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Controversial sheriff in tow, Perry takes aim at rivals

 

COUNCIL BLUFFS, Iowa -- He's back for the home stretch. And did he mention he's "an outsider"?

After a four-day break for the Christmas holiday, Gov. Rick Perry pushed his credentials as an enemy of Washington Tuesday at the first of at least 19 Iowa campaign events in the sprint toward the Jan. 3 caucuses.

Speaking to a standing-room-only audience at a cafe in Council Bluffs, Perry's remarks were notably more concise and brief than at events before the holiday hiatus that were characterized by lengthy tangents into energy policy and his efforts to create jobs in Texas.

"Ask yourself," he urged the crowd at the Main Street Cafe, "If we replace a Democratic insider with a Republican insider, you think we're really going to change Washington, D.C.? No way."

The governor, who was running behind schedule for his first event of the day, spoke forcefully while glancing often at prepared remarks during his less-than-10-minute speech. He took no questions from voters.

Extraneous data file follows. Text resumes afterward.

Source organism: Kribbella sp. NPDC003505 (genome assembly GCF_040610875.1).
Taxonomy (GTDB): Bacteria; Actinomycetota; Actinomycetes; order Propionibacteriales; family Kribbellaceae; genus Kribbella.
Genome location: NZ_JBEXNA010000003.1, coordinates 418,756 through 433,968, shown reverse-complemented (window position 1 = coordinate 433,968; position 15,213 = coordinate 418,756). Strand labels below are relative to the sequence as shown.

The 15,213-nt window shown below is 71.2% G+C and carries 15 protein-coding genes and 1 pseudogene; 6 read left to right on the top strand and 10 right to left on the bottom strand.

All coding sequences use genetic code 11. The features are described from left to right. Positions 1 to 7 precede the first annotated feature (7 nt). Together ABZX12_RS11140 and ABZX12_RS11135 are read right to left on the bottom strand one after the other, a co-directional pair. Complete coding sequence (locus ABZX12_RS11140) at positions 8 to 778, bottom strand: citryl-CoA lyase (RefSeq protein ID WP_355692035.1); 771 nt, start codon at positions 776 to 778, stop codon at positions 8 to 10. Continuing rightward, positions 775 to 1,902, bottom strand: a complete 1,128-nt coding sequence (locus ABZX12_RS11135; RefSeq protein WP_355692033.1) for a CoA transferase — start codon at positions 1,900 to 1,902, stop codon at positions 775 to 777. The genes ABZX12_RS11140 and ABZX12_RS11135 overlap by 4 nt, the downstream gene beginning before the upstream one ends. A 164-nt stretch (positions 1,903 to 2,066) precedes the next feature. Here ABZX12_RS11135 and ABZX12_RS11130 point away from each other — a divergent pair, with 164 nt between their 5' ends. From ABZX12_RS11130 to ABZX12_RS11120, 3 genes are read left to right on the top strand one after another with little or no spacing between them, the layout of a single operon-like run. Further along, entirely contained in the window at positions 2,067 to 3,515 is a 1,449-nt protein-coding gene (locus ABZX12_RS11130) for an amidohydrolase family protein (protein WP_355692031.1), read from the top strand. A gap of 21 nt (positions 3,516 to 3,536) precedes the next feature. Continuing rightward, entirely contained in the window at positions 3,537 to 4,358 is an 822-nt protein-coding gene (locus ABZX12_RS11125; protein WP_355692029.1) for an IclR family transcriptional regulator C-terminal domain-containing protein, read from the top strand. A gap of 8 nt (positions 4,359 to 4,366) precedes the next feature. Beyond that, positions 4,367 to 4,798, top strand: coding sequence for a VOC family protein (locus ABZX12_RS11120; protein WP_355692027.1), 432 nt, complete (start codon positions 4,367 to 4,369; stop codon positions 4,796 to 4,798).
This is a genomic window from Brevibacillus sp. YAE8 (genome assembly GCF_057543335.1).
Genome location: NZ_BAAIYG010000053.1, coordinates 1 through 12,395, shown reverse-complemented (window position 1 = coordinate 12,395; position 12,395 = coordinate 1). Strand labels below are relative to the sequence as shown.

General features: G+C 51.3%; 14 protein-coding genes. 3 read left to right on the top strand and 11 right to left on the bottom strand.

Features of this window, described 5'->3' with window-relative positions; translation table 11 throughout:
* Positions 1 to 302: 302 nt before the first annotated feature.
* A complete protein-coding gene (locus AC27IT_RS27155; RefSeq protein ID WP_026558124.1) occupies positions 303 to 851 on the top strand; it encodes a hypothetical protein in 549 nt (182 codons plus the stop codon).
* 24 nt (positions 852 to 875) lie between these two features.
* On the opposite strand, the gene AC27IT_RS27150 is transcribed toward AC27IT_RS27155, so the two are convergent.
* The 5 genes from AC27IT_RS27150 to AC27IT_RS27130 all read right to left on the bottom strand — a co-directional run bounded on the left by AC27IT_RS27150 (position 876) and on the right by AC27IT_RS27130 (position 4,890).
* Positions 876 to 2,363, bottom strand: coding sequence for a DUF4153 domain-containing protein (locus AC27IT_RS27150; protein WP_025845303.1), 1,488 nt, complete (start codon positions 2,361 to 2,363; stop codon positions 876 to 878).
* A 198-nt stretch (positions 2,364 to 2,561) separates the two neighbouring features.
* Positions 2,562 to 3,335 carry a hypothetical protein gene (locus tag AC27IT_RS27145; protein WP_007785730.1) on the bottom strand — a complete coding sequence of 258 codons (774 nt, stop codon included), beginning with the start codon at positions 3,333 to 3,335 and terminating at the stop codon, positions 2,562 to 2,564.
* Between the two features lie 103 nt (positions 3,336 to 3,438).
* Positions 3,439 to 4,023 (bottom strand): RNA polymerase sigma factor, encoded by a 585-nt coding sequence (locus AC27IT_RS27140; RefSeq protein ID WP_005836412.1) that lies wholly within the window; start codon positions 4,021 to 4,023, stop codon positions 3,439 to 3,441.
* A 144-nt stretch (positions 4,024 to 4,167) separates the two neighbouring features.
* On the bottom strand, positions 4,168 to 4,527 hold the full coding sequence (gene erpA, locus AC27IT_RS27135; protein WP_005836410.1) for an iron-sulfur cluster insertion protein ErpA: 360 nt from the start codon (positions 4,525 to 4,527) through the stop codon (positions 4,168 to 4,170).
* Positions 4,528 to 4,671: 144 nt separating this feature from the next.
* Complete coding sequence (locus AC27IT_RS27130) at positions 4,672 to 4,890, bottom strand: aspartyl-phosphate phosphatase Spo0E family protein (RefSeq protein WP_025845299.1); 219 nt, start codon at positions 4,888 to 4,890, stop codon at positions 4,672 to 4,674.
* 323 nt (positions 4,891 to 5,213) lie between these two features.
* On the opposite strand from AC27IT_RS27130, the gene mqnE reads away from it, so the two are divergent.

Without directly naming his rivals, Perry took aim at Newt Gingrich and Mitt Romney as "Republican insiders" who would maintain the status quo, and he slammed Ron Paul's foreign policy as one that could result in the destruction of the United States.

"You don't have to settle for Washington and Wall Street insiders who supported the Wall Street bailout and the Obamacare individual mandate," he said. "You don't have to resign yourself to voting for the wasteful Washington spending culture of earmarks and of deficits and this ever-rising debt that we've got. You don't have to vote for a candidate, who would allow Iran to wipe Israel off the face of the Earth and then ultimately America.

"You don't have to stand for that. You don't have to settle for that," he told applauding voters.

Perry is joined Tuesday and Wednesday by controversial Maricopa County (Arizona) Sheriff Joe Arpaio, who endorsed Perry last month and previously campaigned with him in New Hampshire.

Arpaio alluded to recent action taken against him by the Department of Justice, which accused the sheriff of violating the constitutional rights of Latinos in his efforts to curb illegal immigration.

"I had a sneak attack last week by the Obama administration," Arpaio said. "The Justice Department went after me, took away my authority. However we still have state laws, and I know the governor believes in state laws. So we need him in Washington. Please caucus and vote for Gov. Perry on Jan. 3rd."